Coral Aggregate Concrete for Pacific Islands
Designing a magnificent house on the island Espiritu Santo in Vanuatu with Tim Bennetton Architects has presented many challenges , not least being the specification of concrete made from the local coral aggregates and sands. Research indicated surprisingly sparse information limited to some second world war studies. The local builders who site mix concrete from raw materials and imported cement were only able to offer us their ‘strong’ and ‘regular’ mixes with no information on tested strength. The house included suspended concrete slabs and columns that also performed a critical function to stabilise the structure in cyclone and earthquake events , so achieving a durable product with reliable strength was imperative.
The first step was to bring some cylinders of site batched ‘strong’ mix back to Brisbane and have them tested at QUT. The test strength was 27.5MPa and the failure mode was shearing through the relatively weak and porous coral aggregates which indicated that achieving higher strengths was not likely. The ‘strong’ mix already had a high proportion of cement which was of concern for excessive shrinkage and crack potential , reducing durability. A decision was made to engage Dr Tatheer Zahra of QUT to develop an optimum mix to achieve 25MPa strength with reduced cement content. Dr Zahra’s research indicated that reducing coral aggregate quantities and increasing sand proportion may be an effective way to achieve this desired outcome.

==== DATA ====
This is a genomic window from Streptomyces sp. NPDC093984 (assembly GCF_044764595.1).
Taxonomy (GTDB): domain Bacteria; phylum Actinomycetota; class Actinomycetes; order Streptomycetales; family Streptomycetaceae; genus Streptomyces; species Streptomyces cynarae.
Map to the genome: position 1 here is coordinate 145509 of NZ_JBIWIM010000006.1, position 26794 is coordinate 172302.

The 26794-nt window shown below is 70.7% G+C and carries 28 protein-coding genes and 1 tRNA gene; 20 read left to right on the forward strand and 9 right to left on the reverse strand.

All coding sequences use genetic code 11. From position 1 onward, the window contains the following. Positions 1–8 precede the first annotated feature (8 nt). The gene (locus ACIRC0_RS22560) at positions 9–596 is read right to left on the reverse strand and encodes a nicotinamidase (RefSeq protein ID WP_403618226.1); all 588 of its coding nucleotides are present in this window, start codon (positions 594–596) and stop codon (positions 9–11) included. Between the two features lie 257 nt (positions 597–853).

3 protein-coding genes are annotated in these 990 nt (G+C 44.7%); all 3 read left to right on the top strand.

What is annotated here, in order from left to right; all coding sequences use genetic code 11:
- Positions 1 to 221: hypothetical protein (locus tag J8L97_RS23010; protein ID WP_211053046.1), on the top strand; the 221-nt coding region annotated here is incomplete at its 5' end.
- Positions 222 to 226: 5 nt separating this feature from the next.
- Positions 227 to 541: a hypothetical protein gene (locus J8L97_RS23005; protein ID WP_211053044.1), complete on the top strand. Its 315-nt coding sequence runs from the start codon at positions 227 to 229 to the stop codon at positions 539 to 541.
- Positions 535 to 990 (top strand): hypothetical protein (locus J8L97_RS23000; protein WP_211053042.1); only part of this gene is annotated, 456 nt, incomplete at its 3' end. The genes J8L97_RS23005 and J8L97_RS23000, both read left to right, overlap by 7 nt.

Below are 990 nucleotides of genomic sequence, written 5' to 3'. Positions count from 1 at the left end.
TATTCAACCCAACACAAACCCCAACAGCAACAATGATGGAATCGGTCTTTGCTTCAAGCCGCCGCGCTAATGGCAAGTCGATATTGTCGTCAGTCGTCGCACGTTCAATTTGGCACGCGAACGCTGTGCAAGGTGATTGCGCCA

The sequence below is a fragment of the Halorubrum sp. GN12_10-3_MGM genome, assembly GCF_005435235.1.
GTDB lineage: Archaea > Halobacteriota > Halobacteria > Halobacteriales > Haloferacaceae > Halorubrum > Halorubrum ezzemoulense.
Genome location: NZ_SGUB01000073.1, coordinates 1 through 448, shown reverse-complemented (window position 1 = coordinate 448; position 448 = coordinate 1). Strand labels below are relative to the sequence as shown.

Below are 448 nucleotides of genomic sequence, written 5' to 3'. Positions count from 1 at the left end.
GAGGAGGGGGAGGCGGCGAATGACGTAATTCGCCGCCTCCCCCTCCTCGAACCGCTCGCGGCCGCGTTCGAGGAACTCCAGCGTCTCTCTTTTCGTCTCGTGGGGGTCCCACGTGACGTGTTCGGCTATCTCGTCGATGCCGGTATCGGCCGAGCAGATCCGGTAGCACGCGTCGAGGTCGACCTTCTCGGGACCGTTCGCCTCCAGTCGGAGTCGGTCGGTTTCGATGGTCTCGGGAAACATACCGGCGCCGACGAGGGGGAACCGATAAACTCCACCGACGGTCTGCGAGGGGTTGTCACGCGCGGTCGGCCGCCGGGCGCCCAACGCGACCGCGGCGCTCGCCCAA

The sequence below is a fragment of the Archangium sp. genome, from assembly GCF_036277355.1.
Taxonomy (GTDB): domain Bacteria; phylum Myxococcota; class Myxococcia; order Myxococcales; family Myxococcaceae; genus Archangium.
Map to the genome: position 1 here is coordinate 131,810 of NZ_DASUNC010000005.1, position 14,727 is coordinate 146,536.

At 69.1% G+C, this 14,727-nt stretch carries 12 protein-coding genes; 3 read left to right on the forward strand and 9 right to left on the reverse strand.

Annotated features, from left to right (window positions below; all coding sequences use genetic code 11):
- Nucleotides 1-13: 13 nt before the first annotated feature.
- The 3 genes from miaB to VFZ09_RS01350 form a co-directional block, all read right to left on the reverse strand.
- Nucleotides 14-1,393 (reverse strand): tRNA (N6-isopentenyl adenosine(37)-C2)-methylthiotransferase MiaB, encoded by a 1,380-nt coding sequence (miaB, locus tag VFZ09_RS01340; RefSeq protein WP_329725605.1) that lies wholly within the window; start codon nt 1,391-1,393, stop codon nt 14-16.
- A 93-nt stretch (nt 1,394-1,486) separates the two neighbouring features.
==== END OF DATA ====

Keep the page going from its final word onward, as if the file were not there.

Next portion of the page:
Samples of coral aggregate and sand from Vanuatu were measured and tested at QUT to enable a mix design to be developed. Test cylinders of the mix design were then produced in Vanuatu and delivered back to Australia (in Paul Callum’s holiday suitcase) . Testing at QUT successfully confirmed the design 25MPa strength – a substantial achievement considering the absence of research or information on coral aggregate concrete. Cement content was able to reduced significantly with consequent financial and environmental benefits and improved durability with reduced shrinkage cracking potential.
The research paper written by Dr Tatheer Zahra is available here.
Images courtesy of Tim Bennetton Architects